I have to admit that I experienced a twinge of annoyance and a dollop of disappointment last Saturday morning at the Spring Thing Literature event, organised by the Birmingham Book Festival. But before I tell you why I felt like that, I have to make it clear that those feelings were quickly replaced by enjoyment and I was grateful that the organisers had kept some last-minute information close to their chest.
I’d been looking forward to hearing Helen Dunmore giving a talk about her latest novel and prize-winning poetry, and it wasn’t until I’d seated myself in the large auditorium of the Birmingham Conservatoire that I found out that she was unable to attend, and two other novelists would be taking her place. I had a lot on my plate that weekend (a long drive down to South Wales that evening, followed by an even longer drive to East Sussex the next day) and if I’d been informed beforehand, I’d have chosen to miss that first session – so I’m now grateful to the organisers, because I’d have missed hearing Judith Allnatt (The Poet’s Wife) and Clare Clark Savage Lands) in Conversation with each other, expertly led by Jonathan Davidson of Writing West Midlands .
It was fascinating to hear both authors explain what had inspired them to write their historical novels and compare the particular logistical problems they encountered and how they resolved them. They make a very good combination for a session like this.
When they were talking about their research methods, I particularly enjoyed Judith’s description of the process of accumulating information almost randomly, following whatever paths presented themselves, immersing herself in her chosen period almost randomly until she ‘knew’ it so thoroughly she didn’t need to think about it – it had become a part of her. The analogy of growing a crystal in her school lab was something I understood at the time, but couldn’t explain it clearly now!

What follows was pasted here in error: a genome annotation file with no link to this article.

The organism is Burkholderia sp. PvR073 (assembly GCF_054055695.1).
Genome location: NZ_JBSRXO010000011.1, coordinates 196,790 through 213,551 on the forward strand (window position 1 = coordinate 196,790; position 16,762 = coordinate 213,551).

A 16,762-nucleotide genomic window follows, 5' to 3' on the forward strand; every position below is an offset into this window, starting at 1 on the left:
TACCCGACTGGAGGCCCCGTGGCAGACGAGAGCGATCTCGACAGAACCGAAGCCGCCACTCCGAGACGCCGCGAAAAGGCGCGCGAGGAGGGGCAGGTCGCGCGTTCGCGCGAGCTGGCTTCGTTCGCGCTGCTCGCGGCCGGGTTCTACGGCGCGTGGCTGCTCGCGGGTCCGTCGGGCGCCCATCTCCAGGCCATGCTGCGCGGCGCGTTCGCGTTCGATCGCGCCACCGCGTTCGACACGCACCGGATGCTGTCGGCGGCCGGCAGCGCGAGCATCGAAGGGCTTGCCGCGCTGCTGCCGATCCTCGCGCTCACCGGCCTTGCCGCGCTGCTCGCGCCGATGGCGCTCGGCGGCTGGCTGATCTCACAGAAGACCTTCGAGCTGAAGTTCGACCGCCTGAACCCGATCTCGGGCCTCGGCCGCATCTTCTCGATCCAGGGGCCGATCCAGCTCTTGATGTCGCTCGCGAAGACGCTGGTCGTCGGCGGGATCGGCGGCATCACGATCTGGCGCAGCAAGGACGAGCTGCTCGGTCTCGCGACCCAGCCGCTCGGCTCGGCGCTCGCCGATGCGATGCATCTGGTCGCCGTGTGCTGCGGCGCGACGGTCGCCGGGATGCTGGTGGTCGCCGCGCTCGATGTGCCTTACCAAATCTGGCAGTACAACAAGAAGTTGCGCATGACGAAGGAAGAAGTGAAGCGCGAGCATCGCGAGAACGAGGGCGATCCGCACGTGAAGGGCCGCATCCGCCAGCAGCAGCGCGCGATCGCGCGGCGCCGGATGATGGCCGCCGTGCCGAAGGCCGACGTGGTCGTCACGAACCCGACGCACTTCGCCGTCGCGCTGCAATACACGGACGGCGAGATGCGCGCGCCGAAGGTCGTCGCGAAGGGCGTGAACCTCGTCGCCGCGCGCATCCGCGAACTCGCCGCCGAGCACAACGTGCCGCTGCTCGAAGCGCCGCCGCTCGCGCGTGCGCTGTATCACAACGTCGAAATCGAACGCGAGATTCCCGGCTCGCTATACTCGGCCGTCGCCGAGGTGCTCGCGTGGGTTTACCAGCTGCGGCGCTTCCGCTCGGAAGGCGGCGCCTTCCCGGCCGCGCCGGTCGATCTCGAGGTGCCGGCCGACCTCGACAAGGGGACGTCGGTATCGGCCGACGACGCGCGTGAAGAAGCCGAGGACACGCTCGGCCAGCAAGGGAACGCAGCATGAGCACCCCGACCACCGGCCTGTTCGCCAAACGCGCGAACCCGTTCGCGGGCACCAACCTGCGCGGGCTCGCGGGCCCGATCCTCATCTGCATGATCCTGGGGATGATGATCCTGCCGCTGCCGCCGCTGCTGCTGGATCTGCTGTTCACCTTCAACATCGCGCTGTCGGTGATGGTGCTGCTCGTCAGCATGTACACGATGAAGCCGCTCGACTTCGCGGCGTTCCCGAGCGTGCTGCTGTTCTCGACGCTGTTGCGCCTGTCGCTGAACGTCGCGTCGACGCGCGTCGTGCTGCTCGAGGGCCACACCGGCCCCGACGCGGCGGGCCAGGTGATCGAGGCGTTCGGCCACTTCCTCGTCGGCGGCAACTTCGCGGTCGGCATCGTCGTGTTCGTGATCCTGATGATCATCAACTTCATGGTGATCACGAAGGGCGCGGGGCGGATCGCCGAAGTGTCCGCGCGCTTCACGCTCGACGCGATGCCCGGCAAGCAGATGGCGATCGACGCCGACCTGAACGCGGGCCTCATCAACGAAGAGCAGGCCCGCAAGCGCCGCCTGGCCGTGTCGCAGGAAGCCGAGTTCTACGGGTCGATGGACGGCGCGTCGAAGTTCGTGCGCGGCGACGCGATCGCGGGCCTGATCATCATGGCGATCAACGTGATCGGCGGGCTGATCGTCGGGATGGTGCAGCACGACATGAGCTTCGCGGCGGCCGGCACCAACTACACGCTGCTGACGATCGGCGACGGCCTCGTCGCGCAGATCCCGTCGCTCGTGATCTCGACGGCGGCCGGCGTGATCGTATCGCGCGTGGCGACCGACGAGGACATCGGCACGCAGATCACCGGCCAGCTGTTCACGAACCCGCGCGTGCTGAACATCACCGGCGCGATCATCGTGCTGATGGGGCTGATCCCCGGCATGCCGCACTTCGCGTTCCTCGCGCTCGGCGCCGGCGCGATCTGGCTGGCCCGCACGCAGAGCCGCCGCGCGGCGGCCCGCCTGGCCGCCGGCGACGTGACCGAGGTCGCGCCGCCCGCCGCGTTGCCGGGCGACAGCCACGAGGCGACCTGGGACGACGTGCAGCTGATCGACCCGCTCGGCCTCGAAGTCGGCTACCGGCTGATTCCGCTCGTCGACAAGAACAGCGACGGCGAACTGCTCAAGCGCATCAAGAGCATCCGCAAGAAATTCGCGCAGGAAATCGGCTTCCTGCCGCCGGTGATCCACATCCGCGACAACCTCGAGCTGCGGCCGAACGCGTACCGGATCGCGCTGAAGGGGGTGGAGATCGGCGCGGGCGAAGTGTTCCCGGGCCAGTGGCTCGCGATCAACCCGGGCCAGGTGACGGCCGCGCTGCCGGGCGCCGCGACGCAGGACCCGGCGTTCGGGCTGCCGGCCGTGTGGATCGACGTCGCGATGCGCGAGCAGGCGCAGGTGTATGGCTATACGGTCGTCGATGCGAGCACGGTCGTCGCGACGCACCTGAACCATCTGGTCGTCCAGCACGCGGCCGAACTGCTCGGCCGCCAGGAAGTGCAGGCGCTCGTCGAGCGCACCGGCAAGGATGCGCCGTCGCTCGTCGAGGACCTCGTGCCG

The next session was also excellent: a Panel Discussion, again chaired by Jonathan, with three more novelists, Aifric Campbell ,(The Loss Adjustor) Samantha Harvey (The Wilderness), and Amanda Smyth (Black Rock).
The only difficulty for me was to resist the temptation of buying all three of those novels to add to my To-be-Read mountain.
Stuart Maconie’s books sounded amusing informative and I felt that his latest, Adventures on the High Teas, (wandering through Middle England) would make an ideal present but at that time my mind couldn’t come up with the exact person to give it to.
The day itself was a satisfying feast, with just enough down-time between each of the five sessions and plenty of opportunity to chat to other readers and writers over coffee and lunch. I was sorry that I had to leave early, missing Carol-Ann Duffy’s session at the end, and only allowing myself a brief taste of Jo Bell
and another last-minute stand-in,
Oh! and I mustn’t forget to do my share of eavesdropping on July 1st!